How to Stop Controlling Your Spouse

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How to Stop Controlling Your Spouse

By Drs. Les and Leslie Parrott

WHY DO WE TRY TO STAY IN CONTROL?

Often, when we’re trying to control others (in this case, our spouse), we’re acting out of fear. Perhaps it’s fear of the unknown, or just the simple fear of not getting something that we deeply desire. Whatever the case, the primary motivating factor in controlling behavior is often fear.

Fear itself can have many different triggers. If you’ve been betrayed by your spouse in the past (in the case of infidelity–or any other breach of trust, for that matter), you might resort to control in order to alleviate your fear of further betrayal. If you’re fearful that you may not achieve certain outcomes in any given area of your life, you might attempt to stay in control of the people and circumstances around you.

Unfortunately, we’re often completely blind to the damage we’re doing when we try to control. This blindness occurs because all we can see is our own fear, and all we can feel is the overwhelming need to alleviate it.

Controlling behavior communicates lack of trust in your spouse and damages the intimacy in your marriage. It’s not likely that you want to do permanent damage to your relationship with your spouse–in fact, we assume that’s the last thing you want to do! But it’s absolutely critical for you to stop controlling your spouse now, and get your marriage on the road to a healthier dynamic.

In today’s blog, we’ll discuss three steps you can take to stop controlling your spouse.

  1. STOP ALLOWING YOUR FEAR TO CONTROL YOU.

You may be trying to control your spouse because fear has its claws in you. In order to loosen fear’s grip on your life, you have to acknowledge that it has been in charge of you instead of God.

Realizing that you’ve made fear an idol in your life could be a major wake-up call, and just the jolt you need to refocus your energy and bring your attention back to God. Isaiah 41:10 says, “So do not fear, for I am with you; do not be dismayed, for I am your God.  I will strengthen you and help you; I will uphold you with my righteous right hand.”

Digging into scripture and reaching out to God through prayer are major steps you can take toward letting go of your fears. Right now, it may feel like your security lies in being afraid, so leaning into your fear can make you feel powerful. Controlling the people around you can make you feel powerful, too. But it’s ultimately destructive, because your controlling behavior instills a fear of you in them. Control has no place in marriage, and fear should never govern your existence–or anyone else’s.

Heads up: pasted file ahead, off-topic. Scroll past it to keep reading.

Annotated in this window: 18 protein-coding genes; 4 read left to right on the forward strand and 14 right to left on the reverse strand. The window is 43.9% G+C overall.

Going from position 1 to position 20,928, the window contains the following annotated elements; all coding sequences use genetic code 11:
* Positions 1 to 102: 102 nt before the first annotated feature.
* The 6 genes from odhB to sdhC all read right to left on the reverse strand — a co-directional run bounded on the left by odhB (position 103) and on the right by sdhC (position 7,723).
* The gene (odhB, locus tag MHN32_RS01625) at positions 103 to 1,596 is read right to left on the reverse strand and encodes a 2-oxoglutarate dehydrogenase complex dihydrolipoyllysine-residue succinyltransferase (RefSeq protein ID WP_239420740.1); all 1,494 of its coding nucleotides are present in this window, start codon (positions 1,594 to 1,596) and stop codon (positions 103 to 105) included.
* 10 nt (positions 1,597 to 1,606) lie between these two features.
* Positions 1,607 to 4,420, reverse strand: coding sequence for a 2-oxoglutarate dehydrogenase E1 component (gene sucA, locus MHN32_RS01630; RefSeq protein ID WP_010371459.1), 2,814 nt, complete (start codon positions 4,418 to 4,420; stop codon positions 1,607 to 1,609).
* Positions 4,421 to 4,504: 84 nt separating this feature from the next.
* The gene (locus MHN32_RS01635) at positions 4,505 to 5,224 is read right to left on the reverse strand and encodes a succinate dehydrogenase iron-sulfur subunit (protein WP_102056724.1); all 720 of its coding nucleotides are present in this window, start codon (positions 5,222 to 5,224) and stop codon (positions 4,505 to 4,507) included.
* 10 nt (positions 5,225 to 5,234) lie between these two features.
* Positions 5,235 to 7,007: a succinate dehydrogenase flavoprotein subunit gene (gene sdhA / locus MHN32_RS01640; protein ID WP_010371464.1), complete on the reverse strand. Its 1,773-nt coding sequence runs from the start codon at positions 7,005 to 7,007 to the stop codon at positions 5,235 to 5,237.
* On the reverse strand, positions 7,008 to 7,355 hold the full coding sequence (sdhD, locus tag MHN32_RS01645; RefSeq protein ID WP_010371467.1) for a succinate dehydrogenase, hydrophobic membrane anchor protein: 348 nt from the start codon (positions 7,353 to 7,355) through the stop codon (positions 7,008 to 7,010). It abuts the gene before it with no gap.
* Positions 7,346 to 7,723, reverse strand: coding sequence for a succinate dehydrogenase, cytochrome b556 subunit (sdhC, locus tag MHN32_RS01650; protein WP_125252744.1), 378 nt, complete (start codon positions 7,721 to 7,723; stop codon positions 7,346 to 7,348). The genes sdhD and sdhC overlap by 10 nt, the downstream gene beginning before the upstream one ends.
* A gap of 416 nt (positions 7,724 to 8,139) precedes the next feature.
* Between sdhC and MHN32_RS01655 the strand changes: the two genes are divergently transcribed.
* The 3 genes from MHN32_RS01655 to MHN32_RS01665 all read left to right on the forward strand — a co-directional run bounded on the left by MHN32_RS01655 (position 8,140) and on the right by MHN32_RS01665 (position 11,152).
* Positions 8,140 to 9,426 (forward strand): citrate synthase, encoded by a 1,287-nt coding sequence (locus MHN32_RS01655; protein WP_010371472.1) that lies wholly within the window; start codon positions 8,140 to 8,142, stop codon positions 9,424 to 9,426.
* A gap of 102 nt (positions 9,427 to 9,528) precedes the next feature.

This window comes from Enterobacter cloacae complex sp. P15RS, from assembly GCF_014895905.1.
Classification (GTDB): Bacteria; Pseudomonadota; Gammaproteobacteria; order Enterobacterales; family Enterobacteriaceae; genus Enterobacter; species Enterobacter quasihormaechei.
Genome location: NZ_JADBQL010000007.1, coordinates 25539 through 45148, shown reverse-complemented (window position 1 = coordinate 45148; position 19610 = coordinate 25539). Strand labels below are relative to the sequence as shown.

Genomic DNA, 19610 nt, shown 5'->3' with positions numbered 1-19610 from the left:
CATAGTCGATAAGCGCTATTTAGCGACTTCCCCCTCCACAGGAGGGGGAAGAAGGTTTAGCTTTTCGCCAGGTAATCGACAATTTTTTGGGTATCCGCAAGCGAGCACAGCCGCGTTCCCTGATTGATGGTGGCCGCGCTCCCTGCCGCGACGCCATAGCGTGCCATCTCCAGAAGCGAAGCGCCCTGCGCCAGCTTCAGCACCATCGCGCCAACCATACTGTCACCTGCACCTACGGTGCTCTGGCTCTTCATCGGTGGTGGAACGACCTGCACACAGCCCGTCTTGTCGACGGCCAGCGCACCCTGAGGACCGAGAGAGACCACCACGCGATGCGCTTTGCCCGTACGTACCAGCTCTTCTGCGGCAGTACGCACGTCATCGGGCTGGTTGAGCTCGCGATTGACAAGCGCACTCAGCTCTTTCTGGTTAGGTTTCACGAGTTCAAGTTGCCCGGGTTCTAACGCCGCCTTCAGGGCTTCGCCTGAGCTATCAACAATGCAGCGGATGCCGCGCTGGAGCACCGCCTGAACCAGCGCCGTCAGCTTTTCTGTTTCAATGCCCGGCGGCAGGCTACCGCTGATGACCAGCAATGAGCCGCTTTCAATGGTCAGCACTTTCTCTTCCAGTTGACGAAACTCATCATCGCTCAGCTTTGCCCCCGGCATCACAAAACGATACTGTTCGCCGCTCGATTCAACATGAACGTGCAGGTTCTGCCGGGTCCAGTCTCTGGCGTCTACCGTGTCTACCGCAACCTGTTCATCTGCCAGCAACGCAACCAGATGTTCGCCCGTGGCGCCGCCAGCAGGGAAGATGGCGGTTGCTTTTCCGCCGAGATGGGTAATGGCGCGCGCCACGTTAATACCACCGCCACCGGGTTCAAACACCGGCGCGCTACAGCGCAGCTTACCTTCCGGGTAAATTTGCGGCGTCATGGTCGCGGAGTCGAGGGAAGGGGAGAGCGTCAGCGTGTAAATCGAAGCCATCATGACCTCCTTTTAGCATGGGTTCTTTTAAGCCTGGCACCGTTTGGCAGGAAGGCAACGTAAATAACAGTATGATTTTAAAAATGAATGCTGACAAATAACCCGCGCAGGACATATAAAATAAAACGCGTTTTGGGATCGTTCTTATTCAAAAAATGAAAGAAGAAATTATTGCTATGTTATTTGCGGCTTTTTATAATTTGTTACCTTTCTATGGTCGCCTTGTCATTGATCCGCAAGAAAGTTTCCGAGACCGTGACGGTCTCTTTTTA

Instead of trusting in your own ability to create the outcomes you desire, realize that your trust should be in the Creator. “When I am afraid, I put my trust in you,” says the psalmist in Psalm 56:3.

  1. MAKE PEACE WITH YOUR SPOUSE’S DIFFERENCES AND SHORTCOMINGS.

Sometimes we attempt to control our spouses because we have taken stock of their differences and perceived shortcomings, and have resolved that we can do a better job than they can in those areas of life. This can lead us to attempt to “help them do better”–which is often just control masquerading as assistance.

If you find yourself constantly intervening in whatever your spouse is doing in order to express a better way to do it, or to critique their methods, take a step back and think before you say anything. Is this something that is truly going to impact your life, or do the two of you just prefer different approaches? Is one way more comfortable for him than it is for you?

As long as the end result isn’t truly going to harm either of you, there’s no reason to fret if your spouse takes a different route as you to reach the same destination. This is unnecessary stress that you can let go. And the more stress you can release, the less likely you are to feel as if you need to stay in control.

Your spouse is a capable, mature adult whom you love and chose to marry. Remember how much you love them, and choose to let go of the urge to correct every move they make.

  1. OWN WHAT IS YOURS; LET GO OF THE REST.